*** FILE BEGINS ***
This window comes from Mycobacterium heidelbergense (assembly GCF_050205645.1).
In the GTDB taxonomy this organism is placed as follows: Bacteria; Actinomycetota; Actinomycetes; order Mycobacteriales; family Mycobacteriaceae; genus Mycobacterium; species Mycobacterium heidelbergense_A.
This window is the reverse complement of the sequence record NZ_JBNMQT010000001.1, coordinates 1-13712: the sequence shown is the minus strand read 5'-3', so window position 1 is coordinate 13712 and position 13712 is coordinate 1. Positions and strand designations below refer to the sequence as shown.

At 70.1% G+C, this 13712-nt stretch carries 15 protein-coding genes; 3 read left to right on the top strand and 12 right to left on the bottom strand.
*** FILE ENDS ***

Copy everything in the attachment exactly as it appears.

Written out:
This window comes from Mycobacterium heidelbergense (assembly GCF_050205645.1).
In the GTDB taxonomy this organism is placed as follows: Bacteria; Actinomycetota; Actinomycetes; order Mycobacteriales; family Mycobacteriaceae; genus Mycobacterium; species Mycobacterium heidelbergense_A.
This window is the reverse complement of the sequence record NZ_JBNMQT010000001.1, coordinates 1-13712: the sequence shown is the minus strand read 5'-3', so window position 1 is coordinate 13712 and position 13712 is coordinate 1. Positions and strand designations below refer to the sequence as shown.

At 70.1% G+C, this 13712-nt stretch carries 15 protein-coding genes; 3 read left to right on the top strand and 12 right to left on the bottom strand.